Figure 4. Diameter and shape of nanodiscs formed by SMA or SMA-SH. A. Nanodiscs diameter formed by SMA (orange circle), SMA-SH (blue diamond) or labeled SMA-SH (pink triangle) analyzed using DLS (Dynamic Light Scattering). At the 3 g SMA/1 g membrane ratio use, nanodiscs have a comparable diameter. B and C. The nanodiscs formed by SMA (B) or SMA-SH (C) also exhibit similar sizes observed by TEM. Scale bars = 50 nm.

    1. Dry 500 μg of E. coli total lipid extract (Avanti Polar Lipids) under nitrogen flow and evaporate it for 15 more minutes under vacuum to eliminate any traces of solvent. 
    2. Disperse the dried lipid film in Tris-HCl 20 mM pH 8.0, NaCl 200 mM by strong vortexing.
    3. Then add an appropriate amount of fluorescent SMA to the lipid solution to get the desired SMA to lipid ratio, and incubate for 1 h at room temperature with mixing. Typically 3 g of labeled SMA is mixed with 1 g of dispersed lipids (w/w).
    4. Remove any unsolubilized material by ultracentrifugation for 1 h at 140,000 x g
    5. Collect the supernatant containing labeled nanodiscs and have fun!

Data analysis

The degree of SMA labeling is calculated based on the decomposition of the absorption spectrum of the washed labeled SMA-SH reaction (Figure 5). The quantity of SMA is calculated from the absorption at 260 nm and fluorophore from absorption at its absorption maximum (500 for Atto488 and 550 nm for Atto532, respectively). An absorption spectrum of the labeled SMA-SH solution is recorded from 700 to 200 nm (with 1 nm increment at medium speed) in a quartz cuvette on a UV spectrometer (Shimadzu). It can be necessary to dilute labeled SMA-SH solution prior to measure absorbance to avoid intensity saturation. Spectra are extracted in .csv format. The degree of labeling is then calculated using the following formula:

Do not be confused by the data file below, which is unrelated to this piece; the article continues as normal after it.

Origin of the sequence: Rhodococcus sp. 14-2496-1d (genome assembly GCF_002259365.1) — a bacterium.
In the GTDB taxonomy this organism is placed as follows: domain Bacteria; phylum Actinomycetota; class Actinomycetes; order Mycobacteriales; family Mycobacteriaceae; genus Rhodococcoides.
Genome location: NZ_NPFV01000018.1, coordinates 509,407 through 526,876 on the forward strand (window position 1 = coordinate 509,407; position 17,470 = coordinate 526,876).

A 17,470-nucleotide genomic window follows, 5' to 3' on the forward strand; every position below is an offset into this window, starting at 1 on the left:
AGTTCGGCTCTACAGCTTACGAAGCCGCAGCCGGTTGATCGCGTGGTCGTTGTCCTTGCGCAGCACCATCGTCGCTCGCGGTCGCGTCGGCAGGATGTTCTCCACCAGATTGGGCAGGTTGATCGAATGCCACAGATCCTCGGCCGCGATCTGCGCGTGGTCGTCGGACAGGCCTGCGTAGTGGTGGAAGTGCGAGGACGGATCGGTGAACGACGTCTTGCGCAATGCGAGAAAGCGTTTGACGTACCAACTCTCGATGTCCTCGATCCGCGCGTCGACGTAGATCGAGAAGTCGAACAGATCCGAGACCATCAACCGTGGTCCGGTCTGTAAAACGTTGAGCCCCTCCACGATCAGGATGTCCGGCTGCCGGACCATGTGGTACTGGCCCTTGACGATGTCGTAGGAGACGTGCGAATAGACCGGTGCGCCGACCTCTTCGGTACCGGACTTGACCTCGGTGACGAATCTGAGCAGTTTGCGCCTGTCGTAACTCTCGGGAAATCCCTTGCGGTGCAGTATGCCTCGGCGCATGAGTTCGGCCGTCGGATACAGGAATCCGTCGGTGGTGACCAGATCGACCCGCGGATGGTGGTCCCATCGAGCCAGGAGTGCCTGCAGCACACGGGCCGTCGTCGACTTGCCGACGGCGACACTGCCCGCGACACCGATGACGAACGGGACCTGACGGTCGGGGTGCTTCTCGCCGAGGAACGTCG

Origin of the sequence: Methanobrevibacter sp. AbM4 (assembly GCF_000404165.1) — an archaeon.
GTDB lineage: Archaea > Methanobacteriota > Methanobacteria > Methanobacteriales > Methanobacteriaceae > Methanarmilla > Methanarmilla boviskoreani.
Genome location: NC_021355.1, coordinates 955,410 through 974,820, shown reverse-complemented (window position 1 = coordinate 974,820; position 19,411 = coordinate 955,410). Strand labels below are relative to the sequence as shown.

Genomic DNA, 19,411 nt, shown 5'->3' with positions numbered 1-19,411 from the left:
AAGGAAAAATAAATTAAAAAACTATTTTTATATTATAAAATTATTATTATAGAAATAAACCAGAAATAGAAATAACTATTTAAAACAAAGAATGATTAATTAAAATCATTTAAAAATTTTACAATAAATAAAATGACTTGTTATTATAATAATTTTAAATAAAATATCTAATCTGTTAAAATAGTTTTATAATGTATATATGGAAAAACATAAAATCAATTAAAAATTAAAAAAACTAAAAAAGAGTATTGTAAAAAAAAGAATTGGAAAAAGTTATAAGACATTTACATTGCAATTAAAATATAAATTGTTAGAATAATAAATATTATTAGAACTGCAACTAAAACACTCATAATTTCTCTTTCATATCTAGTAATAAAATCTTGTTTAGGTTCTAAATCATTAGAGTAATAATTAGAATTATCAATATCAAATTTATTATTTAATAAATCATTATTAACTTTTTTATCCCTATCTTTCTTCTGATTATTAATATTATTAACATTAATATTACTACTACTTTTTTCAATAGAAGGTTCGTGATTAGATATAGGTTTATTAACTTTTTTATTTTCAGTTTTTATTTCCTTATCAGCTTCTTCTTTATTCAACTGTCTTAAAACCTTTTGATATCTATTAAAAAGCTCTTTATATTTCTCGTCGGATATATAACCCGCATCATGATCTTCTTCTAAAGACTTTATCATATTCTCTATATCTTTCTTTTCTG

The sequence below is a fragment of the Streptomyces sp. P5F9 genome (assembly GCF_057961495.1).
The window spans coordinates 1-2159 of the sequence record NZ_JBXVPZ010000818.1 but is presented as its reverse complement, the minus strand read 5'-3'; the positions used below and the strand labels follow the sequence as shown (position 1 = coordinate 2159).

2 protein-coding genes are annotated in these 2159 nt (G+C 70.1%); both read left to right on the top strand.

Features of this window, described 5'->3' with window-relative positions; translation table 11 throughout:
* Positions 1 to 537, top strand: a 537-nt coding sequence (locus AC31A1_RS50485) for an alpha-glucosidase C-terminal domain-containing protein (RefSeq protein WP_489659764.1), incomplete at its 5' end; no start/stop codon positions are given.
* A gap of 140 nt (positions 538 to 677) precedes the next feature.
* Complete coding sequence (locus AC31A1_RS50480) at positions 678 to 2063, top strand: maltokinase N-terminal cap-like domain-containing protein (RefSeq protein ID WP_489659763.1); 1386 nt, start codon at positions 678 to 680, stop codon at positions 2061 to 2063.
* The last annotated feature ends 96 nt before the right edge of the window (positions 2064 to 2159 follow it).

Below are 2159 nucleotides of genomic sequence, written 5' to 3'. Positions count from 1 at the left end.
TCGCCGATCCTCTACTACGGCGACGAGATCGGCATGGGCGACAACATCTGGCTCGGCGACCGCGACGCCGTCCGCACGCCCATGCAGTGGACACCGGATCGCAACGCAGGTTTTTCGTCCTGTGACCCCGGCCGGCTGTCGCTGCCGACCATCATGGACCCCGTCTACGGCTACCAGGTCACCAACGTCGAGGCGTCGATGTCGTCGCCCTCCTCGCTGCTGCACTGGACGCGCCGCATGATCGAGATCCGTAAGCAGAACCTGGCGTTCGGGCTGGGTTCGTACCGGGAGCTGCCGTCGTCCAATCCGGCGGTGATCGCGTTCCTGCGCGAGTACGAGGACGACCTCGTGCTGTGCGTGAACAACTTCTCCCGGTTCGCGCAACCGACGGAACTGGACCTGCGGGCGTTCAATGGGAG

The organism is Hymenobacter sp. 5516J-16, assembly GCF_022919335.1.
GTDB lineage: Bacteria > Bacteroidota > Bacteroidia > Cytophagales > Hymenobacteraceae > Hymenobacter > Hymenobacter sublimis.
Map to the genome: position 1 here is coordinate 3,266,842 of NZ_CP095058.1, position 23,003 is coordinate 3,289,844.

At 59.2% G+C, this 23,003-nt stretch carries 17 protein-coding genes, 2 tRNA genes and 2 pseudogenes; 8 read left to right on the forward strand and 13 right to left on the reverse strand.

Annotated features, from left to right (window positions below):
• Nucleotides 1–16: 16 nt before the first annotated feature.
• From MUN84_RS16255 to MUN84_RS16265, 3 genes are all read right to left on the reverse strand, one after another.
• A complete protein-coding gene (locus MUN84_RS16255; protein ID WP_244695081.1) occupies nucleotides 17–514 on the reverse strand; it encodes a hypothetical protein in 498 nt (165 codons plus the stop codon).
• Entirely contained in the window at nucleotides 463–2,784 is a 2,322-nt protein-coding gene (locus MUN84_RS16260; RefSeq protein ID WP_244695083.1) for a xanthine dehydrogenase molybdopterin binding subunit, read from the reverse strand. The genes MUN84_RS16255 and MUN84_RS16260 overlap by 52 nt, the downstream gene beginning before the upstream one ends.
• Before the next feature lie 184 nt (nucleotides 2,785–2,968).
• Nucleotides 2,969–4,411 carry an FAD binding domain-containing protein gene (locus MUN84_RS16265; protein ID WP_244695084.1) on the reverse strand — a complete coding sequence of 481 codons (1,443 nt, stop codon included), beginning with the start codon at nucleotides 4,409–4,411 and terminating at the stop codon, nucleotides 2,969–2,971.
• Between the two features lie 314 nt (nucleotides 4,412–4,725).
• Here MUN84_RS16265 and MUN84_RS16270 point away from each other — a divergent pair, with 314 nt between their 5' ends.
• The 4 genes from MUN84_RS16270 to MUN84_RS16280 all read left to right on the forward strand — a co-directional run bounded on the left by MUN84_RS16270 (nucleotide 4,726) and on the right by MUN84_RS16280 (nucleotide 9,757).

The extinction coefficient for SMA was ϵSMA of 6989M-1•cm-1 (Grethen et al., 2017; Oluwole et al., 2017). The extinction carboxylate coefficients of Atto dyes were ϵAtto of 9 x 104 M-1•cm-1 and 1.5 x 105 M-1•cm-1 for Atto488 and Atto532 respectively, based on the Atto-TEC literature. Dye absorbance is measured at it maximum, 500 nm for Atto488 in our example.

Figure 5. Absorption spectra of SMA-SH labeled with Atto-488. Absorption at 260 nm, corresponding to SMA-SH and 500 nm for Atto488 are used to calculate the degree of labeling as mentioned in the formula.